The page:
What are PHF priorities this offseason? — Mikael Nahabedian talks SARAH, women’s hockey analytics — Must-click women’s hockey links
The IX: Hockey Friday with Anne Tokarski, April 1, 2022
Welcome back to Hockey Friday. The PHF crowned a new champion on Monday — actually, scratch that. They crowned an old champion in the Boston Pride, who became the first team to win the Isobel Cup in the PHF era of professional women’s hockey in North America and the first PHF/NWHL team to win three championships in the league’s history. Last season, the Pride became the first team to win two championships…so it seems only fitting that they continue setting some records.
In other news, Ian Kennedy of The Hockey News and Dan Rice of The Ice Garden reported on Twitter that the PHF Players’ Association is close to naming a new director of the PA in Nicole Corriero…and I figured this appointment meant it was high time to tackle some of the other matters of business the PHF ought to address before season eight starts up in the fall.
First up: single-elimination postseason. Angelica Rodriguez wrote an excellent column on this very same topic that can be found here, and I’d pretty much echo and endorse everything she says in that piece. I think it’s crucial that, if the resources are available, the PHF expand their postseason format to a best-of-three or best-of-five series. If not possible for the entirety of the playoffs, then the championship, at the very least, should be awarded at the culmination of a series. We’ve seen it before in women’s hockey with a single unlucky bounce deciding the fate of a team…but it should be the talent and hard work of the athletes that decides who wins a championship, not a fluke.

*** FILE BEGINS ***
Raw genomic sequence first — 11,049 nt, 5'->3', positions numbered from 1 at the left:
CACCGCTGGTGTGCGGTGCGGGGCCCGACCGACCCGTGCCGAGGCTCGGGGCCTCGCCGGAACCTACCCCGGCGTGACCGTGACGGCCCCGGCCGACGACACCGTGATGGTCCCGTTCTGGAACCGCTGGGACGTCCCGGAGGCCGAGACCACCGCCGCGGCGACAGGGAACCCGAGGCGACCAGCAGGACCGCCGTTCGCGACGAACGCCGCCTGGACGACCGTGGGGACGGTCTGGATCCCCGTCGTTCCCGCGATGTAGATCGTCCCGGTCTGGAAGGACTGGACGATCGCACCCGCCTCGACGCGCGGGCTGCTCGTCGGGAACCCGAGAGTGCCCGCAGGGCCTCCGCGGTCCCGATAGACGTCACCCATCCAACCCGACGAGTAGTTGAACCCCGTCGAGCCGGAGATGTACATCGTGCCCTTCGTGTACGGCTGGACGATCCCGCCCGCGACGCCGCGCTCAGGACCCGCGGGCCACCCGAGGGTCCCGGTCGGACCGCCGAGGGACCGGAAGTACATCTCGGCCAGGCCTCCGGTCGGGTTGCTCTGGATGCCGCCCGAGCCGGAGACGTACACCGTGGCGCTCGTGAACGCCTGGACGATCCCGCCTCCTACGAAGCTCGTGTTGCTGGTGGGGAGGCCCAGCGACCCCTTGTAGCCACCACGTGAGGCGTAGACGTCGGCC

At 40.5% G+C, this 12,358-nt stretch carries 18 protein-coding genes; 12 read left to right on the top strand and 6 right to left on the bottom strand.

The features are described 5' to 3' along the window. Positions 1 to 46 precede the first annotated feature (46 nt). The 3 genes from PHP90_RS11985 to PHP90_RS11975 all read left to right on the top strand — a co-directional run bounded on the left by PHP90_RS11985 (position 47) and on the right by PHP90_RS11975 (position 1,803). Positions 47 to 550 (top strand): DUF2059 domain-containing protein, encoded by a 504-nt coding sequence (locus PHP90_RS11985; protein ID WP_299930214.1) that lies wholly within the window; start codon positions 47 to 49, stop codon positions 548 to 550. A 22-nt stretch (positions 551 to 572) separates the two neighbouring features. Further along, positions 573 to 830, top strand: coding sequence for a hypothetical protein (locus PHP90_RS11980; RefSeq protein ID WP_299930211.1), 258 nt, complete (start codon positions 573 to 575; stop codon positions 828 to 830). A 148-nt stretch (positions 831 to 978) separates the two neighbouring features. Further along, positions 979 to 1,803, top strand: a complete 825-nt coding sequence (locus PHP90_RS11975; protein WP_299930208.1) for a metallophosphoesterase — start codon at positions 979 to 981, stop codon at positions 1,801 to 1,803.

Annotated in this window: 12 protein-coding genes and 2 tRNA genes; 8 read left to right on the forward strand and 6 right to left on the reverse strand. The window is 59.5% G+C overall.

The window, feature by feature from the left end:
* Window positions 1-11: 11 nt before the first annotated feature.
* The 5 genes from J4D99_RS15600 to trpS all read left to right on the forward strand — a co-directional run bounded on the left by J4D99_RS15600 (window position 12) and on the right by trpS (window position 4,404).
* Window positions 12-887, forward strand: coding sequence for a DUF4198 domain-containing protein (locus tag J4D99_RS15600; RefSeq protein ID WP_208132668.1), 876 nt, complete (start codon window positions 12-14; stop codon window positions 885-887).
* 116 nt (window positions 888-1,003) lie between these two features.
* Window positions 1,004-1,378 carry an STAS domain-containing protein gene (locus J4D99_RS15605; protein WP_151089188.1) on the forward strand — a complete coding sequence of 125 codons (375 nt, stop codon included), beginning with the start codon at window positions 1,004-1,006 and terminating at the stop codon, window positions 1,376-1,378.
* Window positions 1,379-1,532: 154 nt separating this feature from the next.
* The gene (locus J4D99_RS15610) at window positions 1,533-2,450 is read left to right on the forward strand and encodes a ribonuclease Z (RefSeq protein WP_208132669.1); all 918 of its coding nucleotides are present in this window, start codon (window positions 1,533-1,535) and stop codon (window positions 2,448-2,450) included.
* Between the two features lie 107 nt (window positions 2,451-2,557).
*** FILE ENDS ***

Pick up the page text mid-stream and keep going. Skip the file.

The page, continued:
(Disclaimer: This is not a commentary on this year’s championship or that of any years previously!)
Next, it’s obvious we want players to be paid a living wage playing professional hockey. Until we get to that point, I don’t think we see players relocating to play far from their hometowns or where they work, because it’s simply not feasible. But there needs to be some way to ensure that all of the talent isn’t centralized in one location and ensure that there are enough available roster spots for players who want to compete. The PHF confirmed that this offseason will see a double expansion with Montréal and another city to be named, so the availability of roster spots isn’t of too much concern to me right now.